Because they are more likely to see violence abroad, war veterans are especially affected by PTSD. While about 7-8% of the general population will have the condition at some point in their lives, up to 20% of Iraq and Afghanistan war veterans will experience PTSD in a given year, according to the U.S. Department of Veterans Affairs.

"You may have been on missions that exposed you to horrible and life-threatening experiences," the VA's website says. "You may have been shot at, seen a buddy get shot, or seen death. These types of events can lead to PTSD."


Photo by Armend Nimani/AFP/Getty Images.

But it's not just related to combat trauma — female veterans are more likely to experience PTSD due to sexual violence experienced while serving too.

As Rieckhoff pointed out, the causes and ramifications of PTSD are complicated as they pertain to any one person. Palin's attempt to connect her son's mental health directly to a political foe is ignorant at best and malicious at worst.

Taking care of our vets should be a high priority for whoever lives in the White House in 2017 — Democrat or Republican.

One good thing that came from Palin's PTSD comments is that we're talking about the issue. Hopefully a candidate's platform in helping our returning vets will be a priority to voters this November.

Click here to support Iraq and Afghanistan Veterans of America.

via FIRST

FIRST students learn real-world career skills through robotics competitions.

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In today’s rapidly changing world, most parents are concerned about what the future looks like for their children. Whether concerning technology, culture, or values, young people today are expected to navigate—and attempt to thrive in—a society that’s far more complicated than that of their parents. It’s one of the reasons why parents are keen to involve their kids in activities that will help them become more resilient, well-rounded and better prepared for life when they enter adulthood.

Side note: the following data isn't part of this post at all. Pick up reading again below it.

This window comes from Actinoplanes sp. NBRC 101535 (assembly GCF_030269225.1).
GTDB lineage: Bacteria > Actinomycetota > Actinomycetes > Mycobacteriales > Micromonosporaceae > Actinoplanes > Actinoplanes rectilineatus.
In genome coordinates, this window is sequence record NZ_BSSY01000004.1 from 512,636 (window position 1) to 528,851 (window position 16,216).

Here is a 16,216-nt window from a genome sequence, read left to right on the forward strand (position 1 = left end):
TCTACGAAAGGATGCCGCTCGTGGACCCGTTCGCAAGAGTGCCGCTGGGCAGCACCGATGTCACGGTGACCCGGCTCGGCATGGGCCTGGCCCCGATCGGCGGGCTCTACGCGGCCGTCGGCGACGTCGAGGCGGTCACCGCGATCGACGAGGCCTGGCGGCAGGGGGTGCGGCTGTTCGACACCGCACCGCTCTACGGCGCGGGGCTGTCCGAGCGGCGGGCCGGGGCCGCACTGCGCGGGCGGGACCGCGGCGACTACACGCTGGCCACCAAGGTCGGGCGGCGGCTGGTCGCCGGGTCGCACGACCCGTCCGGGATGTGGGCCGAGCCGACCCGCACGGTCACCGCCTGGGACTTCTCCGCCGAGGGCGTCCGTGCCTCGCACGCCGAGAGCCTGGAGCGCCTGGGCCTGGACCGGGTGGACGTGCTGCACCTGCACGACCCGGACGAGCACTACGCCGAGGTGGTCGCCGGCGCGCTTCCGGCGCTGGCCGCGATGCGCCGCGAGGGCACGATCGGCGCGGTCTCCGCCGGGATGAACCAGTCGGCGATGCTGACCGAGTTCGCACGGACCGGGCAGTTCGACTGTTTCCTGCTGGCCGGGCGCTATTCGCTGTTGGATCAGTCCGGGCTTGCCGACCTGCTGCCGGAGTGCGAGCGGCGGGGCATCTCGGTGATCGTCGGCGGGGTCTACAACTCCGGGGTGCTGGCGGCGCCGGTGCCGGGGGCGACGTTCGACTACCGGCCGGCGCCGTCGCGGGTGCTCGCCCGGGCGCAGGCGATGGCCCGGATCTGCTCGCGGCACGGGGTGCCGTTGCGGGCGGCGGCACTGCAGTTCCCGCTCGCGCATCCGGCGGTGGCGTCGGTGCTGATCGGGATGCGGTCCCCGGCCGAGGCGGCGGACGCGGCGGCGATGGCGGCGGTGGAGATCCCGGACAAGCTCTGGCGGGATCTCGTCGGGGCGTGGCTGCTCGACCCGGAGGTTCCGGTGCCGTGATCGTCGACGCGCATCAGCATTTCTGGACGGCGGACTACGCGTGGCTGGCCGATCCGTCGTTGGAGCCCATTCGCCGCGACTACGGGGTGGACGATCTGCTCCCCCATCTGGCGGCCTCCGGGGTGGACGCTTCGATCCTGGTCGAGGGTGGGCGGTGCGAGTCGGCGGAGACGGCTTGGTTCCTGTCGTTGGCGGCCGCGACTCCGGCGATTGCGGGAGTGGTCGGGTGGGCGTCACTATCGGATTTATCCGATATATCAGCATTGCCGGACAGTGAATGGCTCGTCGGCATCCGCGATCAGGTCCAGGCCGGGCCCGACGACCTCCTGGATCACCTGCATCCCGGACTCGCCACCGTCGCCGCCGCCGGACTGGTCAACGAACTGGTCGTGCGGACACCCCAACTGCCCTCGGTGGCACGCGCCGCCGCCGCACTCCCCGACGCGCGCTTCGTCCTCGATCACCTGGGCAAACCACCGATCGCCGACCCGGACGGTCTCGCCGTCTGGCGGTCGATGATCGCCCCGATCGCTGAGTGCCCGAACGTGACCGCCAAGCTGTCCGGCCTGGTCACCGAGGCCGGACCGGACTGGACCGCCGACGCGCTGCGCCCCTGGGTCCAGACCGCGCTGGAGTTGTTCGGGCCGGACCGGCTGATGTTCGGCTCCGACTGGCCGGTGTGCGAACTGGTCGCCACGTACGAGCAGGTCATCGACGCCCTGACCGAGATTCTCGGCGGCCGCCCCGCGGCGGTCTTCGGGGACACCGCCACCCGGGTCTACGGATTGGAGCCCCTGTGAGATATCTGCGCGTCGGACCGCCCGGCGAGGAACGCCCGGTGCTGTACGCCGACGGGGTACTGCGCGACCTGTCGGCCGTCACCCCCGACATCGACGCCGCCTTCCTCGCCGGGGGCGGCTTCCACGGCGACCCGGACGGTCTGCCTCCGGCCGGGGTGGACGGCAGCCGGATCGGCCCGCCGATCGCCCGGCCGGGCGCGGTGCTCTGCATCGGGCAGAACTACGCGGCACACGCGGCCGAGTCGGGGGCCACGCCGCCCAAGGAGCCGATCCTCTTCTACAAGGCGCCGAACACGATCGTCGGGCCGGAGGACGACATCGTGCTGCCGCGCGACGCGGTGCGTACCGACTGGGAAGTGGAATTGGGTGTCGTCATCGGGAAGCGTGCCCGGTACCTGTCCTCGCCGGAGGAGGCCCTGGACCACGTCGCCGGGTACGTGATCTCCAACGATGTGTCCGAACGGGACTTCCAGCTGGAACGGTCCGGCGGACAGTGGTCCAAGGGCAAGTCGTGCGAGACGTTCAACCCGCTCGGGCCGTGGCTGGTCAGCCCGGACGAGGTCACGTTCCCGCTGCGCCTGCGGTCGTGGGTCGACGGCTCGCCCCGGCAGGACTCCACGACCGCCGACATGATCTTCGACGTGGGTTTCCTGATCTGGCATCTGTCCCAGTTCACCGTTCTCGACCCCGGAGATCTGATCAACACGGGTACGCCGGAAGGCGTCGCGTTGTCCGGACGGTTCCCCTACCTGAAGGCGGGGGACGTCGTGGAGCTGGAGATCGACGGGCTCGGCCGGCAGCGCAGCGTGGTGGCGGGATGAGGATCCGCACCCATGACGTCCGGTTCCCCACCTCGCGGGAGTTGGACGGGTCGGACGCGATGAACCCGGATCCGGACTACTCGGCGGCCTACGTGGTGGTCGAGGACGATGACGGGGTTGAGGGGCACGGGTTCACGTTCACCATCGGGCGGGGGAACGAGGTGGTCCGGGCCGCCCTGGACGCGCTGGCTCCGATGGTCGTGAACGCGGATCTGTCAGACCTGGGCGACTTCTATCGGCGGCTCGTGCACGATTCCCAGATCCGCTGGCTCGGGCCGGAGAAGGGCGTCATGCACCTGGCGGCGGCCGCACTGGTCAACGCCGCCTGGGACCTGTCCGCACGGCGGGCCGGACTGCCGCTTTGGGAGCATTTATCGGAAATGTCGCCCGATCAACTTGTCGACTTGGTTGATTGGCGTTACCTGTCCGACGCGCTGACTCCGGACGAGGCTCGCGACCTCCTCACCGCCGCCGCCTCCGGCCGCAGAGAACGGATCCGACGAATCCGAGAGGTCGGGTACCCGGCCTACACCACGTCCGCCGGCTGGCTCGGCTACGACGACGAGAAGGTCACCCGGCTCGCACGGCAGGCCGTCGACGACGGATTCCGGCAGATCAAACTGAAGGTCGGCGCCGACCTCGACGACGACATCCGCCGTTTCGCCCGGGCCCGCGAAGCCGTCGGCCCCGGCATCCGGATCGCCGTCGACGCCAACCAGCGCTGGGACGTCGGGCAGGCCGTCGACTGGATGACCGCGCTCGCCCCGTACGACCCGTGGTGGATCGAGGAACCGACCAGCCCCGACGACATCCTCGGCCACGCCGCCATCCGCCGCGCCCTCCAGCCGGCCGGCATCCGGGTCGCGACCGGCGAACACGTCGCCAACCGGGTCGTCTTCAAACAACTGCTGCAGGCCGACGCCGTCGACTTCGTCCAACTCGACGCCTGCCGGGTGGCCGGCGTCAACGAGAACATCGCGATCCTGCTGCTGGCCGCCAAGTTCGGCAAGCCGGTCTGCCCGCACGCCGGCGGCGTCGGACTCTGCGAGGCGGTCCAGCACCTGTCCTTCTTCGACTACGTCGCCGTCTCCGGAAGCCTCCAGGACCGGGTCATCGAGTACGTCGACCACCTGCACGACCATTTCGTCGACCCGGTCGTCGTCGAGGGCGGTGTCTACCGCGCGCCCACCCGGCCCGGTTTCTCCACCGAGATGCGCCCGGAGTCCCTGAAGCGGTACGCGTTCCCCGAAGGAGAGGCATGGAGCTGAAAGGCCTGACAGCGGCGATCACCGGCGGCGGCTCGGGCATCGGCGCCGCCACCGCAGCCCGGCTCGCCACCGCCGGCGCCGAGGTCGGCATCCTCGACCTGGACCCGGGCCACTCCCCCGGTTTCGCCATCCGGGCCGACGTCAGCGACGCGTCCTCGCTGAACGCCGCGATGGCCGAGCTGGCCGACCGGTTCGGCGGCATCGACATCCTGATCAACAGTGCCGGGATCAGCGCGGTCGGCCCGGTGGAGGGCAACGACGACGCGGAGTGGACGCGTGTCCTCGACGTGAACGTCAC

One such activity is FIRST®, a volunteer-based global robotics community that helps young people discover a passion for science, technology, engineering and mathematics (STEM) through exciting, multifaceted challenges. FIRST helps kids ages 4 to 18 to build confidence, resilience, cooperation and empathy as they compete and collaborate with one another.

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Sometimes, life can unexpectedly snatch you away from safety and thrust you into imminent danger. Other times, life can just as quickly turn a dire circumstance into a heartwarming miracle.

Such was the case for a baby hawk who went from being dinner to being adopted by a family of bald eagles near the city of Nanaimo in British Columbia, Canada. The amazing moment was captured by a 24-hour livestream webcam run by GROWLS, a nonprofit organization that helps rescue and rehabilitate injured wildlife.

The video shows the seemingly doomed baby hawk being tossed into an eaglet’s nest. Pam McCartney, a GROWLS volunteer who had been watching the livestream at the time, braced herself.